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A common directional tuning mechanism of Drosophila motion-sensing neurons in the ON and in the OFF pathway

  1. Juergen Haag  Is a corresponding author
  2. Abhishek Mishra
  3. Alexander Borst
  1. Max-Planck-Institute of Neurobiology, Germany
Research Advance
Cite this article as: eLife 2017;6:e29044 doi: 10.7554/eLife.29044
7 figures and 1 additional file

Figures

Figure 1 with 2 supplements
Receptive fields and responses to apparent motion stimuli of T5-cells.

(a) The Hassenstein-Reichardt model incorporates PD enhancement only, realized by a multiplication. Left: Responses to individual light pulses (‘Flicker’) delivered at the two different positions. The responses are shifted according to the stimulus sequence used for the subsequent apparent motion stimuli. Middle: Responses of the model to apparent motion stimuli in preferred (upper row) and null direction (lower row, thick line = measured response, thin line = linear expectation, that is sum of responses to the single light pulses). Right: Nonlinear response component defined as the difference between measured response and linear expectation. (b) same as (a) but for a Barlow-Levick model. This model incorporates ND-suppression only, realized by a division. (c) Average responses of five T5 cells to flicker stimuli (stimulus size: 5 degree) delivered to different optical columns. In order to average the responses of different flies, the response patterns were aligned and normalized with respect to the maximum response (central column) and shown in a false color code. (d) Same as (c) but for T4-cells. Data represent the mean of 10 T4-cells from 10 flies (from Haag et al., 2016). (e) Responses of T5 cells to stimuli presented to the central column and simultaneously to one of the columns of the two surrounding rings. As in c, the responses of different flies were aligned with respect to the column eliciting the maximum response when stimulated individually and normalized to it. Depending on the location, simultaneous stimulation of a second column led to either a suppressed (blue colors) or an enhanced (red colors) response compared to the exclusive stimulation of the central column. The suppression is stronger on the null side of the T5 cells. Data represent the mean of 6 T5 cells from 6 different flies. (f) Same as e) but for T4-cells. Data represent the mean of T4-cells from 8 flies (from Haag et al., 2016).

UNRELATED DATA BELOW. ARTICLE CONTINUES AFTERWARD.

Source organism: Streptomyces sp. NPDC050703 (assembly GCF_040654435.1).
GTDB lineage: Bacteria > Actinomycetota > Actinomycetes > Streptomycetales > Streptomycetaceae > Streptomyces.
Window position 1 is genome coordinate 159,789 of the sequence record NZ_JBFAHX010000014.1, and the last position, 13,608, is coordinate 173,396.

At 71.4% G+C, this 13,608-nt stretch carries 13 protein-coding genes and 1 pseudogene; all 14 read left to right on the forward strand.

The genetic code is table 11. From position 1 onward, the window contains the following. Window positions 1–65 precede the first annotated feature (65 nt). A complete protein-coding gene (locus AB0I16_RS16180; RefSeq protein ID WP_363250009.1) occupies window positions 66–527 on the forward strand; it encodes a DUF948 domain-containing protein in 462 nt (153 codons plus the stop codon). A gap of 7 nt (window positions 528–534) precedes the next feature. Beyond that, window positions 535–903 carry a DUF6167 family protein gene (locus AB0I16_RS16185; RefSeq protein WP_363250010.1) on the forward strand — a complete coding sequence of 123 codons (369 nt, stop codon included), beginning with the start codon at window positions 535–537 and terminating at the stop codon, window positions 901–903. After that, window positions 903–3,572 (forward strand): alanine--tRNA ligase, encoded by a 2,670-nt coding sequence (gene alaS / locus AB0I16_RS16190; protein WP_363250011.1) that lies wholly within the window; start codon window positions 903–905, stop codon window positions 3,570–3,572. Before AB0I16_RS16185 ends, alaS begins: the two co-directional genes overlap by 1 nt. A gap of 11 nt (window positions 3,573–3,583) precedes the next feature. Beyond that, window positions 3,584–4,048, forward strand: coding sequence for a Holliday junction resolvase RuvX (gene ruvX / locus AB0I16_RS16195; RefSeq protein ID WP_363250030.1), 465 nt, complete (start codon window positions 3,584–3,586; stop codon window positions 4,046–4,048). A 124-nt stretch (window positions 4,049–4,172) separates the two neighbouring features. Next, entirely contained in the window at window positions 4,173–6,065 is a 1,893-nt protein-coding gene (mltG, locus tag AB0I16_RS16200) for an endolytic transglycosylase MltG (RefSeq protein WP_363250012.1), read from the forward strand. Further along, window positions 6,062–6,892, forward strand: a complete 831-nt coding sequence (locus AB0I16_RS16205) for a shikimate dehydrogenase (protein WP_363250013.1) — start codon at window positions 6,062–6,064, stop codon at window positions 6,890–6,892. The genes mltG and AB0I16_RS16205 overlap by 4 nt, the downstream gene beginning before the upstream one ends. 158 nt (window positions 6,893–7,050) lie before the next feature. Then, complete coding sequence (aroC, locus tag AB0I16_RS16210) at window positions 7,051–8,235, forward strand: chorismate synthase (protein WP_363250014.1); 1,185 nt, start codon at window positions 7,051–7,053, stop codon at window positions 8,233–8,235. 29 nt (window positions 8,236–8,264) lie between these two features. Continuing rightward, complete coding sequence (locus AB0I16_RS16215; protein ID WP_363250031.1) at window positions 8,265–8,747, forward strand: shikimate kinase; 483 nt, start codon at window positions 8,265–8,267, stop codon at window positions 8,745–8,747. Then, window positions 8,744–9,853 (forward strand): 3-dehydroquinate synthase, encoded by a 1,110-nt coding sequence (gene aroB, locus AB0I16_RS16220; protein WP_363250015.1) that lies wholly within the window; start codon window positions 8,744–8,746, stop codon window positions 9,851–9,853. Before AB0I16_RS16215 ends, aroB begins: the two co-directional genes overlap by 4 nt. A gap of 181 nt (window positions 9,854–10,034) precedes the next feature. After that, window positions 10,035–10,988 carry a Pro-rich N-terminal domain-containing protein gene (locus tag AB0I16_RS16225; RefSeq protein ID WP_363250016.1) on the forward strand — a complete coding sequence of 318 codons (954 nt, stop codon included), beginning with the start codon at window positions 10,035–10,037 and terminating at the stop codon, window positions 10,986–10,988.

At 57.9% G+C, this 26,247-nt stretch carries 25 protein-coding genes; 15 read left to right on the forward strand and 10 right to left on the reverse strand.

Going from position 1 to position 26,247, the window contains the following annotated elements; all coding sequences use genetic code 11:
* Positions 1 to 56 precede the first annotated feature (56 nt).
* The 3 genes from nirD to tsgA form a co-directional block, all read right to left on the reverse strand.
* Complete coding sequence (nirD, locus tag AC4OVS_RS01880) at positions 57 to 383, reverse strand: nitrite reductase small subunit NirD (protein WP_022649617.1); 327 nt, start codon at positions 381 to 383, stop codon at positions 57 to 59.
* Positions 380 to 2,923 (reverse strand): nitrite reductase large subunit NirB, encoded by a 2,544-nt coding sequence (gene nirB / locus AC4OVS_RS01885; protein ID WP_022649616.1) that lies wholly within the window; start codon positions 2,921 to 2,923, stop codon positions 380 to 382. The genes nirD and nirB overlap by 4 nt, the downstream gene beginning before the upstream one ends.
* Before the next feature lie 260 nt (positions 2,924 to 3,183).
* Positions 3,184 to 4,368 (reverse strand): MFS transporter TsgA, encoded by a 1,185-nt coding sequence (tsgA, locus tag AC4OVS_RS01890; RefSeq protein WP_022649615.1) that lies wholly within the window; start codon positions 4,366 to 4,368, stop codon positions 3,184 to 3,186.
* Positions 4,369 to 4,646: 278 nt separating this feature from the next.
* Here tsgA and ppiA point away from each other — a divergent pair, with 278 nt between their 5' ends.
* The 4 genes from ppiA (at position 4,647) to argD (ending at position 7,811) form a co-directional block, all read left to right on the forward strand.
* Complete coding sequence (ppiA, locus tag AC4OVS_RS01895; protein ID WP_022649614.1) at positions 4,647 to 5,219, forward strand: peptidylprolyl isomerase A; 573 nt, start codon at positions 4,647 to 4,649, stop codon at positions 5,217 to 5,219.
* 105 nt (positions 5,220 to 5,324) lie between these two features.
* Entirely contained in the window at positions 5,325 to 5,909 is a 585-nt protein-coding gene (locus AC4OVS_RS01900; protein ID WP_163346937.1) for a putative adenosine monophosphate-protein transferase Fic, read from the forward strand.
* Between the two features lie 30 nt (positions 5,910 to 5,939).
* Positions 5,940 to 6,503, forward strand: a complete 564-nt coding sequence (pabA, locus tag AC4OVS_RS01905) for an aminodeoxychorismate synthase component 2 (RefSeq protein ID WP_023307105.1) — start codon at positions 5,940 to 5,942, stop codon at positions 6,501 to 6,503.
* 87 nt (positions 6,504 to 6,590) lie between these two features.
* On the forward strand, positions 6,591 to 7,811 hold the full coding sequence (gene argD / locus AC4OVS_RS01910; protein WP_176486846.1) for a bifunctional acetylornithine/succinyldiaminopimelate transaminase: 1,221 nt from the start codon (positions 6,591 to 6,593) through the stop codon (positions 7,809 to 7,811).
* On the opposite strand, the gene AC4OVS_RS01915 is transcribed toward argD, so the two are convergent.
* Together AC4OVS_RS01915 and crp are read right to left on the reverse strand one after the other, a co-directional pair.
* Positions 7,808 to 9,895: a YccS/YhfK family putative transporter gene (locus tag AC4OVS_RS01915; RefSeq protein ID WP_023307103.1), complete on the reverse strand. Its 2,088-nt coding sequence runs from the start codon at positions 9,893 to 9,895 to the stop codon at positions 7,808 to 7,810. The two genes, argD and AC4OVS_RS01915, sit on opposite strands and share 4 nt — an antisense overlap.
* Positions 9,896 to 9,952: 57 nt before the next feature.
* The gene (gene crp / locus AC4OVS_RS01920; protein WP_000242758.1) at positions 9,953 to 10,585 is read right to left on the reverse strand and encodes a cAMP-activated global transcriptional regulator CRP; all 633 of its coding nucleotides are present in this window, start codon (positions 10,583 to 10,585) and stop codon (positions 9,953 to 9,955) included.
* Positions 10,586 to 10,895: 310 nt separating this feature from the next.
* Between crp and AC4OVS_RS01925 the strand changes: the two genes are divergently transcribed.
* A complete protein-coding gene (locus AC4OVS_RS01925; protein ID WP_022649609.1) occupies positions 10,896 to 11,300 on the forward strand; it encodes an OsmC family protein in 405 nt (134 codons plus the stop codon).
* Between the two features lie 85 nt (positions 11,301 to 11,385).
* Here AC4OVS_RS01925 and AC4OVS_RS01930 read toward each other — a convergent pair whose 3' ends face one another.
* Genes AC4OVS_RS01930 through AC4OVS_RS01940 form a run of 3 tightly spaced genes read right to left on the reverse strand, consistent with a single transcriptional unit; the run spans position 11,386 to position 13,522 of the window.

https://doi.org/10.7554/eLife.29044.002
Figure 1—figure supplement 1

(a) Time course of the response of T5 to flicker stimuli (duration 470 ms) delivered to ommatidia 1–7. Each flicker stimulus was repeated three times. (b) same data as Figure 1c,d but plotted as a bar histogram representing the mean ± SEM. The receptive field of T5-cells turned out to be broader than the receptive field of T4-cells. T5 cells responded to stimulation of ommatidia 2–7 with an average of 83% response amplitude, T4 with an average of 63%. The distributions are significantly different (t-test p-value: 0.013). The responses to stimulation of ommatidia 8–19 elicited similar responses in both cell types (T5: 48%; T4: 44%; t-test p-value: 0.49).

https://doi.org/10.7554/eLife.29044.003
Figure 1—figure supplement 2
Responses of T4-cells and T5 cells to stimuli presented to the central column and simultaneously to one of the columns of the two surrounding rings.

Same data as Figure 1e,f but plotted as a bar histogram representing the mean ± SEM. Responses of different flies were normalized to the column eliciting the maximum response (column 1 in scheme). Both cell types show significantly smaller responses in the dorsal region (columns 19, 8, 9) than in the ventral region (columns 13, 14, 15) of the receptive field (T4: dorsal 55%, ventral 86%, t-test p-value 0.00005; T5: dorsal 64%, ventral 118%, t-test p-value 0.0008).

https://doi.org/10.7554/eLife.29044.004
Apparent motion stimuli between adjacent cartridges.